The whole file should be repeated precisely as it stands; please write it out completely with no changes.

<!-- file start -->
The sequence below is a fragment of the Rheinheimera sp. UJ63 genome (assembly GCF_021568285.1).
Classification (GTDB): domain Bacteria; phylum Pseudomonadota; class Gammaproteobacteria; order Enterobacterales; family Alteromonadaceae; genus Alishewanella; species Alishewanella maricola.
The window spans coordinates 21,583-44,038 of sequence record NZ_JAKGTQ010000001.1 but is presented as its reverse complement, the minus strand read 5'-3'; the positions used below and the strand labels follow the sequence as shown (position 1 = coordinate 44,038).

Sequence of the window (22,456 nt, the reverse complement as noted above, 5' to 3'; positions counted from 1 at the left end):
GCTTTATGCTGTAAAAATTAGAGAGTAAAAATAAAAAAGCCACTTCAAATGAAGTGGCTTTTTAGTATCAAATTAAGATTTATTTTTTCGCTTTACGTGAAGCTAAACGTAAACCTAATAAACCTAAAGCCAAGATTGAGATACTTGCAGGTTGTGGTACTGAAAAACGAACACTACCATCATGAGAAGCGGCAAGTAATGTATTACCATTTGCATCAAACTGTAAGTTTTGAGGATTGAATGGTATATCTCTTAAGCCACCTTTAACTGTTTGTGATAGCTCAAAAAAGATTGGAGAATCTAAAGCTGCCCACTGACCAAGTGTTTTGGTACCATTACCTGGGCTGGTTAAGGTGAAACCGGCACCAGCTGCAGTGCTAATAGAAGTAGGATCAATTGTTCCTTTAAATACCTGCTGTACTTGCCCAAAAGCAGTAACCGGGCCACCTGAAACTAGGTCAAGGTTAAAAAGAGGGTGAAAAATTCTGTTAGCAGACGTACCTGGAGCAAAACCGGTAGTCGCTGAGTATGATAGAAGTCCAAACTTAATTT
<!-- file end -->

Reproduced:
The sequence below is a fragment of the Rheinheimera sp. UJ63 genome (assembly GCF_021568285.1).
Classification (GTDB): domain Bacteria; phylum Pseudomonadota; class Gammaproteobacteria; order Enterobacterales; family Alteromonadaceae; genus Alishewanella; species Alishewanella maricola.
The window spans coordinates 21,583-44,038 of sequence record NZ_JAKGTQ010000001.1 but is presented as its reverse complement, the minus strand read 5'-3'; the positions used below and the strand labels follow the sequence as shown (position 1 = coordinate 44,038).

Sequence of the window (22,456 nt, the reverse complement as noted above, 5' to 3'; positions counted from 1 at the left end):
GCTTTATGCTGTAAAAATTAGAGAGTAAAAATAAAAAAGCCACTTCAAATGAAGTGGCTTTTTAGTATCAAATTAAGATTTATTTTTTCGCTTTACGTGAAGCTAAACGTAAACCTAATAAACCTAAAGCCAAGATTGAGATACTTGCAGGTTGTGGTACTGAAAAACGAACACTACCATCATGAGAAGCGGCAAGTAATGTATTACCATTTGCATCAAACTGTAAGTTTTGAGGATTGAATGGTATATCTCTTAAGCCACCTTTAACTGTTTGTGATAGCTCAAAAAAGATTGGAGAATCTAAAGCTGCCCACTGACCAAGTGTTTTGGTACCATTACCTGGGCTGGTTAAGGTGAAACCGGCACCAGCTGCAGTGCTAATAGAAGTAGGATCAATTGTTCCTTTAAATACCTGCTGTACTTGCCCAAAAGCAGTAACCGGGCCACCTGAAACTAGGTCAAGGTTAAAAAGAGGGTGAAAAATTCTGTTAGCAGACGTACCTGGAGCAAAACCGGTAGTCGCTGAGTATGATAGAAGTCCAAACTTAATTT